Not all innovation schools in Colorado use the law for school improvement efforts. Ten Falcon 49 District schools in El Paso County use the innovation law to create education programs with specific focuses such as STEM or international studies that stretch from kindergarten through graduation.

A tale of two schools

There’s no explicit reason why some innovation schools have seen improved student learning while others have not. But researchers and state officials have a few good guesses.

It comes down to the quality of the plan, how the school is using its waivers from rules, leadership and the relationship between the school and the district.

“Sometimes autonomy and a chance to innovate can be a good thing for a school that needs a fresh start,” Lake said. “But the test should be, ‘Does the school have a convincing plan that will result in something for kids very soon?’ When you’re dealing with low-performing schools, that’s not the time you just start pulling ideas out of a hat.”

Students at Roncalli Middle School in Pueblo worked on a robotics project in April. Pueblo City Schools is one of 10 school districts the state is monitoring for low performance.
PHOTO: Nicholas Garcia
Students at Roncalli Middle School in Pueblo worked on a robotics project in April. Pueblo City Schools is one of 10 school districts the state is monitoring for low performance.

Green Valley Elementary School in Denver’s far northeast corner is one of only three Colorado schools to use innovation status as a turnaround effort and succeed.

“You can’t leave anything up to chance. That opens the door to failure,” said TJ McManus, the school’s principal. “You can’t plan too much.”

McManus started at Green Valley five years ago as its assistant principal. She was part of a new team to reboot the school using the state’s innovation laws. The principal at the time had a year to plan a vision for his school, hire a new staff, and develop the curriculum and instructional methods those teachers would use to boost test scores.

Within three years, the school climbed from the state’s lowest school rating to the highest.

McManus credits a consistent leadership team, hard-working teachers and methodical planning.

That’s not to say Green Valley has not evolved since it relaunched in 2010, McManus said. Both the school’s curriculum and discipline code are drastically different compared to when the school first opened.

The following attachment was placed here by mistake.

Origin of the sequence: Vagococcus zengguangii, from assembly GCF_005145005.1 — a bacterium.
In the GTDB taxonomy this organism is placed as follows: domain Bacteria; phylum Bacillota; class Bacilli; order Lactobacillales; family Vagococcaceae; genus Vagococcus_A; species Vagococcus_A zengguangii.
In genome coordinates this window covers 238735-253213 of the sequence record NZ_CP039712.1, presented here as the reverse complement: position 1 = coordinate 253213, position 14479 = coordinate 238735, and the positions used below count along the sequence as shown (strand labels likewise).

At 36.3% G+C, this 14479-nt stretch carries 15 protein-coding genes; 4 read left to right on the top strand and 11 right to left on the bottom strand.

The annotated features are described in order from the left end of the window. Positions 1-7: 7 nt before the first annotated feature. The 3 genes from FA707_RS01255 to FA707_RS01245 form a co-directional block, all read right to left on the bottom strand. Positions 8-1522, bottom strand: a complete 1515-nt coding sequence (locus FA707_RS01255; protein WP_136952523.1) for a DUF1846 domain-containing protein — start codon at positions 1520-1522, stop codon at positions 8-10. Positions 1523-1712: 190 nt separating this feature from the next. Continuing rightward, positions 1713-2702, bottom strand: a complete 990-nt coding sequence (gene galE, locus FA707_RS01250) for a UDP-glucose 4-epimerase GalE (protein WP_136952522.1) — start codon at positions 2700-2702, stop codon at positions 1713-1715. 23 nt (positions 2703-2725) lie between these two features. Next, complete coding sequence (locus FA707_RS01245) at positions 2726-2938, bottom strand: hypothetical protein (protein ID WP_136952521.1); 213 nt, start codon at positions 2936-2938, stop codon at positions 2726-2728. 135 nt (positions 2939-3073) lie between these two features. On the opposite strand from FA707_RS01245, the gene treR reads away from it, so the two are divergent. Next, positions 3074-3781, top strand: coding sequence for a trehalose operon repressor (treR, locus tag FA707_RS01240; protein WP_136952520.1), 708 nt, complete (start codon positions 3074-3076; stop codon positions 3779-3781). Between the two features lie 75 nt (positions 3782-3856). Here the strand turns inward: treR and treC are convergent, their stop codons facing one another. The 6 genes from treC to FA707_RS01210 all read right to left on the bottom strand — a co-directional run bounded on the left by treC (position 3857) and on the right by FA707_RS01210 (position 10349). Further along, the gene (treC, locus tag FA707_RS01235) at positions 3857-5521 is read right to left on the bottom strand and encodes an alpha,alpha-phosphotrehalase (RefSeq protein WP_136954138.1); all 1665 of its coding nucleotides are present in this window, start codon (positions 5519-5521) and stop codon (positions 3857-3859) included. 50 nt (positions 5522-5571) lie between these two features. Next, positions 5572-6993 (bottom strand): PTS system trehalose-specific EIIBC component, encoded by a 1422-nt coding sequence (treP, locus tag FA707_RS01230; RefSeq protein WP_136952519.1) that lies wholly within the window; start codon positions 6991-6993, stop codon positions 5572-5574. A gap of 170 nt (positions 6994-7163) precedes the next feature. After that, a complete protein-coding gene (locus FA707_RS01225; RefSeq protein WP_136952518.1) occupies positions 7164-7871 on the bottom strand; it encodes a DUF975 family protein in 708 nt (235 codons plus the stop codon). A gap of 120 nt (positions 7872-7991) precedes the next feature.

“We look a lot different, but we’re very intentional about what we do,” McManus said.

Marci Imes, principal of the Roncalli STEM Academy in Pueblo, agrees planning is paramount. But she had to learn that the hard way, she said.

Roncalli was the state’s lowest performing middle school in 2014, the last year data for which data is available. It is also one of the state’s innovation schools that has not improved academically.

“Year one was crazy,” said Imes, who served as the school’s assistant principal at the time. “Although it was a great plan, it wasn’t laid out clearly. … We tried to do it all at once. We quickly realized that couldn’t happen.”

When Imes took control of the school in 2014, she scaled back the school’s ambitions and focused on just a few efforts including the school’s culture and its instructional approach. This year, school officials focused on increasing the complexity of reading and math assignments.

“Like every school, you learn what you need to tweak each year,” she said.

Imes said her school’s innovation status has allowed her to better train teachers to focus on building relationships with students and understanding the state’s academic standards. It’s also allowed for more tutoring.

Retaining teachers is still a struggle for Imes, but she hopes when new testing data is released this summer Roncalli will have moved the needle.

“What I do know, with everything we put in place this year, the kids really, really felt more comfortable going into the assessment,” she said.

Pushing innovation as turnaround